The Salty Economist

Things I Should Have Learned in High School
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July 2009 Blog Posts

F# Matrix Inversion (Linear Decomposition Explained)

Well, it's now time to bite off the big enchilada -- matrix inversion. So, what method to use.  I first thought I would try the Gauss-Jordan method, but then when I picked up my copy of Numerical Recipes in C, I read the following: "For inverting a matrix, Gauss-Jordan elimination is about as efficient as any other method.  For solving sets of linear equations, Gauss-Jordan elimination produces both the solution of the equations for one or more right-hand side vectors b, and also the matrix inverse A.  However, its principal weaknesses are (i) that is requires the right-hand sides to be stored...

posted @ Friday, July 24, 2009 9:35 AM | Feedback (2963) |

F# Matrix Type

Ok, so I'm poking around arrays in F#, and I come across a type called 'matrix.'  What the devil is this? You can create a matrix like this: let aMatrix = matrix [ [ 1.0; 7.0 ];                        [ 1.0; 3.0 ];                        [ 1.0; 11.0 ];                        [ 1.0; 9.0 ];                        [ 1.0; 6.0 ] ] Of course, there some bugs.  If I run this in F# Interactive, I get: "Tests.fs(10,15): error FS0039: The value or constructor 'matrix' is not defined. A construct with this name was found in FSharp.PowerPack.dll, which contains some modules and types that were implicitly referenced in some previous versions of F#....

posted @ Thursday, July 23, 2009 3:14 PM | Feedback (286) |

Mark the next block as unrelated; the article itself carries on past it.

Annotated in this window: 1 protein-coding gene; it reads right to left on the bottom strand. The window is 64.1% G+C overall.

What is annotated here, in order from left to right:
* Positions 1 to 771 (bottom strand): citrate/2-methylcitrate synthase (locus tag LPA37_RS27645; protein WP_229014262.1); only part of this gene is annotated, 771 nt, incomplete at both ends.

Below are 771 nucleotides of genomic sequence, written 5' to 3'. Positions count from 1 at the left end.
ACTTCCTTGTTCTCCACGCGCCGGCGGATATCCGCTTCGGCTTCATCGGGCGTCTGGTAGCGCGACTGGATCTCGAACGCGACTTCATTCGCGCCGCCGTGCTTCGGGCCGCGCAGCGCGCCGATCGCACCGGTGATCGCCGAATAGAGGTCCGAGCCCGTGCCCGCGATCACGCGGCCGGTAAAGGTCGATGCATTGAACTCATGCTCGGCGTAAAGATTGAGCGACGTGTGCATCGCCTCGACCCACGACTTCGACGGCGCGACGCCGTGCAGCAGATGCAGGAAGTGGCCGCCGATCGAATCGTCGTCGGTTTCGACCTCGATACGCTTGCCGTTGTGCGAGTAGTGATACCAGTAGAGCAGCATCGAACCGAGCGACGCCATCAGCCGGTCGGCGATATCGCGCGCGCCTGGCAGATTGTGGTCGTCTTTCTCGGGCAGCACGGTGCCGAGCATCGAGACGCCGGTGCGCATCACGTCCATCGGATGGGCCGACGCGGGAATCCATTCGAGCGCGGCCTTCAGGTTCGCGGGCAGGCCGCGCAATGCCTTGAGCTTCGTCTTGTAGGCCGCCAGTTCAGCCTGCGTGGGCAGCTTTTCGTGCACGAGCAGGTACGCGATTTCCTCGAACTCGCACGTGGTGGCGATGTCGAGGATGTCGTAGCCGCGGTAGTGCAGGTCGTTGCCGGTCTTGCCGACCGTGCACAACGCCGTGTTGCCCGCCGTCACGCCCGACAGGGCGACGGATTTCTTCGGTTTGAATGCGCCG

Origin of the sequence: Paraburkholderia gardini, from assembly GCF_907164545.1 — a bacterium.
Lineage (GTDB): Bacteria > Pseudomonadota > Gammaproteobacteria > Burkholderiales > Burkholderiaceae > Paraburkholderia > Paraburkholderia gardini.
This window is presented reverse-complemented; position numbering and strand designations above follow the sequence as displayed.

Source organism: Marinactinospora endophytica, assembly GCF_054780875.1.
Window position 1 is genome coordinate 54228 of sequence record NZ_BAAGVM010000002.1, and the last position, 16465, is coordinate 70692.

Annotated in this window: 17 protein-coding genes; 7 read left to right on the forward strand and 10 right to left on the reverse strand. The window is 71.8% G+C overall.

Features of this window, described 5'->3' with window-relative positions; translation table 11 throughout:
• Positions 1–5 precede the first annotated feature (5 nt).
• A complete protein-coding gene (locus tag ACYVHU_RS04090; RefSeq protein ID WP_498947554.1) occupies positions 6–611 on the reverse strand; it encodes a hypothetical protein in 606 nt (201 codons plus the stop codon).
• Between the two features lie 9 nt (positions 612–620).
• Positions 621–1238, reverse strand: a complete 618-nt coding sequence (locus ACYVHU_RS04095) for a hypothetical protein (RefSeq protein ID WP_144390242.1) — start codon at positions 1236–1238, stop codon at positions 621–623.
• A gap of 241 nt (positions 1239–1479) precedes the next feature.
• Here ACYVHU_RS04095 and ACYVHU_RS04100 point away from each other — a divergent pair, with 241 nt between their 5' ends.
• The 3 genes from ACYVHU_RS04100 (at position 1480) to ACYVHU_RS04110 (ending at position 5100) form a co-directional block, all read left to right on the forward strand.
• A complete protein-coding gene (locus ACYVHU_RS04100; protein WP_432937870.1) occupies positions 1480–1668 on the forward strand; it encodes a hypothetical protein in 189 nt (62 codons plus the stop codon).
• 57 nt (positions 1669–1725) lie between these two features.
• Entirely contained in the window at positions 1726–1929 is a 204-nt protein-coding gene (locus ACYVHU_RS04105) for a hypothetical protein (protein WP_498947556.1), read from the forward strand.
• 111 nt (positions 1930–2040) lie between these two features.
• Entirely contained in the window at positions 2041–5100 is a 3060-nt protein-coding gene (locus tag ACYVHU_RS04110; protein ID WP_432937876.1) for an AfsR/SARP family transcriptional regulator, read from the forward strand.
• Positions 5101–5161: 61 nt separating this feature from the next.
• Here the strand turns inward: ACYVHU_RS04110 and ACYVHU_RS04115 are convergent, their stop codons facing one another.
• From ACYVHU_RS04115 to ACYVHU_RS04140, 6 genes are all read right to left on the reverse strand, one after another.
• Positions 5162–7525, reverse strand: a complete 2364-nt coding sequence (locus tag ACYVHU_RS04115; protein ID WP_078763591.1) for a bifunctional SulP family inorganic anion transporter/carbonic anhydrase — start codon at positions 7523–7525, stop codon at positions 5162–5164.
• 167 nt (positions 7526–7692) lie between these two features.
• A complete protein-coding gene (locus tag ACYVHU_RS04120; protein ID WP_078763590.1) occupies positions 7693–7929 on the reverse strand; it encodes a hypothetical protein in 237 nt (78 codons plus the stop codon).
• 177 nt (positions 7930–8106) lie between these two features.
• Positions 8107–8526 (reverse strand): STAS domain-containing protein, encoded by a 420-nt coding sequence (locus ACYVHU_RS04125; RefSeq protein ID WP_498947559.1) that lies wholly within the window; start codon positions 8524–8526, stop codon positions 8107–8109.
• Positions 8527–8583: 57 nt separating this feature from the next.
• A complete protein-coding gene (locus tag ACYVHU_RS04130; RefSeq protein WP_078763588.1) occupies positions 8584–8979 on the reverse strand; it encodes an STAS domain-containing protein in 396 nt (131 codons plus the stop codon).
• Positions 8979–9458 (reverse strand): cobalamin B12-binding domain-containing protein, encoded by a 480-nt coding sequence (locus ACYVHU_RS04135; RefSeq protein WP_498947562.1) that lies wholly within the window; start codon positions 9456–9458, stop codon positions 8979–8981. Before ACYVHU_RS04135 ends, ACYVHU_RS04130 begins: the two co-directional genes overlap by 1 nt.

F# Matrix Transpose, Multiply

Well, I have finally decided to write some econometrics routines in F#.  I first did this type of stuff in FORTRAN when I was a grad student, so I figured I'd try to see if I could still figure it all out. But, first things first. We need routines to Transpose a matrix and to Multiply two matrices. My transpose method is this: -------------------------------------------------------------- // //  Let's make up some data // let n = 6 let k = 3 //  Create data array - n x k let x0 = Array2D.zeroCreate<float> n k x0.[0,0] <- 1.0 x0.[1,0] <- 1.0 x0.[2,0] <- 1.0 x0.[3,0] <- 1.0 x0.[4,0] <- 1.0 x0.[5,0] <- 1.0 x0.[0,1] <- 22.0 x0.[1,1] <- 4.0 x0.[2,1] <- 13.0 x0.[3,1]...

posted @ Wednesday, July 22, 2009 2:17 PM | Feedback (2805) |

F# Retirement Calculator

Well, against my better judgment, I decided to write a retirement calculator.  The idea here is to calculate my monthly living allowance when I retire.  How depressing.  So here goes... The problem is to take certain assumptions: Current Age:    let age = 45.0 Retirement Age: let retirementAge = 65.0 Current Wealth: let currentWealth = 200000.0 Rate of Return: let rr = 0.05 Age at Death:   let death = 85.0 Annual Savings: let savings = 20000.0 Inflation:      let pi = 0.02 Real RoR:       let ir = rr - pi And calculate the amount we can consume each month of retirement, leaving exactly zero behind.  We have no heirs, except possibly the University of California. ...

posted @ Thursday, July 16, 2009 4:13 PM | Feedback (1222) |

F# Heap Sort Test / sortBy / sortWith